Three books explore the white working-class experience in America.
© Robert Neubecker
Political polarization poses a special challenge for Unitarian Universalists. Our commitment to worldly change draws us into the partisan fray, increasingly on the liberal side (as Tom Schade described in “There Is No Going Back” in the last issue of UU World). But our Universalist heritage rejects a vision that divides the country into good people and bad people; it calls us to resist the all-too-human temptation to cast opponents as enemies.
As the national polarization gets ever more bitter, we must work all the harder not to stereotype those who disagree with us according to their race, class, income, or other demographic category, no matter how closely such traits may correlate with ideas we oppose. The more tempted we are to write people off without a hearing, the harder we should be working to understand them.
Many Unitarian Universalists, who are on average more highly educated and who live in higher income neighborhoods, take our privilege for granted. As a result, few segments of American society are harder for UUs to reach out to than the lower economic reaches of the white working class, which we often associate—not always unfairly—with nativism, racism, homophobia, ignorance, and violence. Fortunately, two current books (and one slightly older) can help us improve our understanding of who these people are and the life experiences that shape their views.
White Trash, Nancy Isenberg (Viking, 2016)
Nancy Isenberg’s White Trash: The 400-Year Untold History of Class in America sets the stage by exploding treasured “fables we forget by.” Even for whites, the United States has never been a classless society or a meritocracy in which any plucky individual can rise to the top. We may romanticize the early European colonists as a single class of pioneers and homesteaders, but contemporary English society drew a sharp line between aristocratic holders of royal grants and the “waste people” it wanted to offload lest they become criminals or vagrants. Each subsequent American generation has had its own version of waste people: corn crackers, clay eaters, squatters, hillbillies, trailer trash.
Though continuously with us, they have repeatedly been forgotten and rediscovered, sometimes as objects of pity or fear, sometimes as repositories of homespun wisdom. But like the magic Negro, the canny backwoodsman is less an end in himself than a narrative device serving the needs of a more sophisticated audience.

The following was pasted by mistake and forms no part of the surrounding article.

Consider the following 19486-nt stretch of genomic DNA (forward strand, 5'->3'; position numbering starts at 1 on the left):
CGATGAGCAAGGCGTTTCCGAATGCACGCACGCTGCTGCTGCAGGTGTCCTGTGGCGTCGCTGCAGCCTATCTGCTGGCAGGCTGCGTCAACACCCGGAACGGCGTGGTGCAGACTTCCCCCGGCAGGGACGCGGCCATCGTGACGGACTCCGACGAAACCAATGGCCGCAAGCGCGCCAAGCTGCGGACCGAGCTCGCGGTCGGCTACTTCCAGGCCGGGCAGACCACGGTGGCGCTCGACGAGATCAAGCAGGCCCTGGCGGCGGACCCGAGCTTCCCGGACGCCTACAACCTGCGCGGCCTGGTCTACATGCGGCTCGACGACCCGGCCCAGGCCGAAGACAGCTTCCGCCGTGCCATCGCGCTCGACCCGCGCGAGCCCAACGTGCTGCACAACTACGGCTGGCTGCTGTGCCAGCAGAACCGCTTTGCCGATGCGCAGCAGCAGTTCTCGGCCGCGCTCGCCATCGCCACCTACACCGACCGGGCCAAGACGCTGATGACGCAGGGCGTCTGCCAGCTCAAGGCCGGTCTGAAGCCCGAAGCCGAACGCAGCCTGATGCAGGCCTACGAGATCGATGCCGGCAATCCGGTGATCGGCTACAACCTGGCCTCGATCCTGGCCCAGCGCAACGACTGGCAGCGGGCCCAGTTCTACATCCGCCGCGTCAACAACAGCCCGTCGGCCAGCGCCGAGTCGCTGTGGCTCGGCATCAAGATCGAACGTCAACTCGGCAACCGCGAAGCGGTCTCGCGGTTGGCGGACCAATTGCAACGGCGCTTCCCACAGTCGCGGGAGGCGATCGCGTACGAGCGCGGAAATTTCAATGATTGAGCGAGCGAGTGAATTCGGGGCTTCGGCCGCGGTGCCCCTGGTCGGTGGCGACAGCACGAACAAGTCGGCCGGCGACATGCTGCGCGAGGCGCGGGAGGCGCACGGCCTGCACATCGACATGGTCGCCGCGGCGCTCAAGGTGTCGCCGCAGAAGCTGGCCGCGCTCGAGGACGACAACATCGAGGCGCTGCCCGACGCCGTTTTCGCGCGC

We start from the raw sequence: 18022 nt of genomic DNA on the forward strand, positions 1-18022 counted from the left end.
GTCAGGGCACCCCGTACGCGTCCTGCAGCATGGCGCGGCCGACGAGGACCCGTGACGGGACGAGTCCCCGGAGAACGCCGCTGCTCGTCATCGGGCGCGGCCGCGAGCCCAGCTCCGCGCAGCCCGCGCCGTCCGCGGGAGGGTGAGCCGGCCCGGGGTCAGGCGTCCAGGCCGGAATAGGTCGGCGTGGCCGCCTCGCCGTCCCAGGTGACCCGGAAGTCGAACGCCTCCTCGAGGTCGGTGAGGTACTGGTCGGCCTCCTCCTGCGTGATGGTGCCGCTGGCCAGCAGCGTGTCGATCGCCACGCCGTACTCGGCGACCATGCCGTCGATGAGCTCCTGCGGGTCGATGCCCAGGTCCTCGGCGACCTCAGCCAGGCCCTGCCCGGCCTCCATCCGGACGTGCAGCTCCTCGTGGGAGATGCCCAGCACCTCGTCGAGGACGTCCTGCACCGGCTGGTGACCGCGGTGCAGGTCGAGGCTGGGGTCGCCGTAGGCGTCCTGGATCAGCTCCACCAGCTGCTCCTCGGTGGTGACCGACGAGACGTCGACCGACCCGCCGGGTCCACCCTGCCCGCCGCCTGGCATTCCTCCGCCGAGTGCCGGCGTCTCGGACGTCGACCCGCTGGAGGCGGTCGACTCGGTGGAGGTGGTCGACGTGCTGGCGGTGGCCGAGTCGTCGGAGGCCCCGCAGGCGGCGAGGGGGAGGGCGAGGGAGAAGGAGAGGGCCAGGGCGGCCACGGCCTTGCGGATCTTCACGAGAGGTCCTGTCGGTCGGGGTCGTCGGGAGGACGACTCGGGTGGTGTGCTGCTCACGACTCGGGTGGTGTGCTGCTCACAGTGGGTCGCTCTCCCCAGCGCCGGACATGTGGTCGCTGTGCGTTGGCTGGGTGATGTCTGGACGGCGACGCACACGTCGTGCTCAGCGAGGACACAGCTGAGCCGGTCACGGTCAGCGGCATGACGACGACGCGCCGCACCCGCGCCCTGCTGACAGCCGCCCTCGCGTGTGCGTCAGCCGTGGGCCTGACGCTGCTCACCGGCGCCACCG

Over the centuries, the continued existence of such an underclass (when it was recognized at all) has inspired multiple explanations, united mainly by the assumption that the flaw is within them rather than the larger society: They come from poor breeding stock or have inbred among themselves. They are lazy, undisciplined, or simply stupid. They perversely prefer the simplicity of their possessionless lives, spurning opportunities to better their lot. From Ben Franklin’s belief that the hostile frontier environment would winnow out the bad blood, to the more invasive eugenics movement of the twentieth century, harsh diagnoses have led to harsh prescriptions.
Isenberg herself offers no solution to the American class problem, but sees her work as prerequisite to any progress: we cannot go forward until we stop lying to ourselves about where we’ve been and stop hiding our class issues behind our no-less-valid racial issues.
J. D. Vance puts a present-day face on Isenberg’s “trash” in Hillbilly Elegy: A Memoir of a Family and Culture in Crisis. Vance, who can trace his roots to the Hatfield-McCoy feud, claims his hillbilly heritage with some pride, tempered by an appreciation of his people’s dysfunctional and sometimes self-destructive ways.
Hillbilly Elegy, J. D. Vance (Harper, 2016);
After World War II, a factory job draws his grandparents north to Ohio, but the true family center remains in the hill country of Kentucky. He grows up in a factory town (Middleton) that is devastated when its factory closes. Isolated in Middleton, Vance’s family is a rope that frays down to a single strand, barely holding long enough for him to climb to a new life. His father abandons him, his mother’s addictions make her increasingly unreliable, and none of her subsequent husbands or boyfriends lasts long enough to gain Vance’s trust. After his grandfather’s death, he has only his grandmother to depend on: a strong-willed “scary hillbilly” who is nonetheless aging, frail, and relatively impoverished. That adult support turns out to be just enough to launch Vance on a trajectory through the U.S. military, Ohio State University, and Yale Law School.